- The Erasmus Impact Study (European Commission, 2014) – Effects of mobility on the skills and employability of students and the internationalisation of higher education institutions
- Private-Sector Support for the New Colombo Plan (Minister for Foreign Affairs, 2014) – Significant partnership announced with the private sector to deliver cross-cultural training to New Colombo Plan students
- Australia – Educating Globally: Advice from the International Education Advisory Council (Commonwealth of Australia, 2013) – After assessing the opportunities and challenges facing the international education sector and consulting with major stakeholders, the Council considers Australia will be able to play a leading role in meeting the growing global demand for education
- Research on Attitudes toward Mobility (Universities Australia, 2013) – Research shows that students are very invested in the concept of mobility programs; those students who have participated in a mobility program are very satisfied with all aspects of their experience; major benefits of mobility programs are considered to be access to different ways of thinking, the opportunity to explore another country, awareness of a different culture and immersion into a different society; and the current generation of students are highly engaged with travel and are looking for opportunities to go abroad
- Outbound Mobility (Universities Australia, 2013) – Universities Australia advocates for increased numbers of students to include an international study component as part of their degree
- Finding Meaning through Voluntourism (Greg Rienzi, 2011) – ‘Working vacations’ allow travellers to immerse themselves in a different culture – while also giving back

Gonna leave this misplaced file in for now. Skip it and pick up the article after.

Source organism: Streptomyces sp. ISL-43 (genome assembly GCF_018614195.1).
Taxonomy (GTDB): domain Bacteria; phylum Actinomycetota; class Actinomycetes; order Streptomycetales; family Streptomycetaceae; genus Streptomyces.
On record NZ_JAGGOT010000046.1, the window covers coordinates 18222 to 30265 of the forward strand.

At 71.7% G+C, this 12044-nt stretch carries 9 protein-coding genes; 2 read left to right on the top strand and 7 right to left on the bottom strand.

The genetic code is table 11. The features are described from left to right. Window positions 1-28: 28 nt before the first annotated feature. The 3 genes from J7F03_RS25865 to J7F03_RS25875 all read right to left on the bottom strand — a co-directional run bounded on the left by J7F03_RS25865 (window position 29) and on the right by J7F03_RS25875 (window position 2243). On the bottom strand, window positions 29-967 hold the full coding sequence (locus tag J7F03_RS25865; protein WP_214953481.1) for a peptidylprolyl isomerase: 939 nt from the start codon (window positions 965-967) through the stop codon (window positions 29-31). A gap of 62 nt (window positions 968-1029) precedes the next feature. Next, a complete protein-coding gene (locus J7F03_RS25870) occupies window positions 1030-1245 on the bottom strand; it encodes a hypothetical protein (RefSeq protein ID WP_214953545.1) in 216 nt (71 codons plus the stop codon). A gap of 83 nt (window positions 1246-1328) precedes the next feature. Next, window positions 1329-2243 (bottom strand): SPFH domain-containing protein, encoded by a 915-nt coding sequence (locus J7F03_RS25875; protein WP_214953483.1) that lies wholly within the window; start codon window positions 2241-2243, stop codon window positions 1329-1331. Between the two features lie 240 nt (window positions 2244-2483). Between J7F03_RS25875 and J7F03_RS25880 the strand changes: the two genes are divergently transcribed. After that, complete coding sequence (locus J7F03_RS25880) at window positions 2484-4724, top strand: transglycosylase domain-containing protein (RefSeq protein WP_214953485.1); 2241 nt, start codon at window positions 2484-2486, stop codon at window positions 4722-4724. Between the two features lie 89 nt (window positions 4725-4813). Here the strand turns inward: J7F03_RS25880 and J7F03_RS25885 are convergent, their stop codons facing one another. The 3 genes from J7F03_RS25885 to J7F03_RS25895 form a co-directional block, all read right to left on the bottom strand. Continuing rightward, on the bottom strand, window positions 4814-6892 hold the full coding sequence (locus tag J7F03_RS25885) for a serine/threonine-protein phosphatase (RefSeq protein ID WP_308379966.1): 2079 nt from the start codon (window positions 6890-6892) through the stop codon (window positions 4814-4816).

- The Impact of Study Abroad on Senior Year Engagement (Indiana University Center for Postsecondary Research, 2008) – Study results indicate that study abroad participants reported significantly higher levels of engagement in integrative and reflective learning, and stronger gains in personal and social development after their return compared to their peers who did not study abroad
- Australia Global Alumni Engagement Strategy – Public diplomacy initiative to foster a global alumni community that actively engages and promotes Australia and advances national interests, especially in the Indo-Pacific region
- Adelman, C. (1994). What employers expect of college graduates: International knowledge and second language skills. (Department of Education publication #OR-94-3215). Washington, DC: U.S. Government Printing Office.
- Allen, H. W. (2010). What shapes short-term study abroad experiences? A comparative case study of students’ motives and goals [Case study]. Journal of Studies in International Education, 14, 452-470. doi: 10.1177/1028315309334739
- Ashley, B. (2011). Challenging assumptions and reconceptualizing frameworks for culturally similar study abroad experiences. Paper presented at the Association for the Study of Higher Education Annual Conference, Charlotte, NC.
- Blum, D. E. (2006, October 27). Seeking to prepare global citizens, colleges push more students to study abroad. Chronicle of Higher Education.
- Braskamp, L. A., Braskamp, D. C., and Merrill, K. C. (2009). Assessing progress in global learning and development of students with education abroad experiences. Frontiers: The Interdisciplinary Journal of Study Abroad, 18, 101-118.
- Brewer, E., and Cunningham, K. (2009). Integrating study abroad into the curriculum. Sterling, VA: Stylus.
- Brux, J. M., and Fry, B. (2010). Multicultural students in study abroad: Their interests, their issues, and their constraints. Journal of Studies in International Education, 14(5), 508-527. doi: 10.11.77/1028315309342486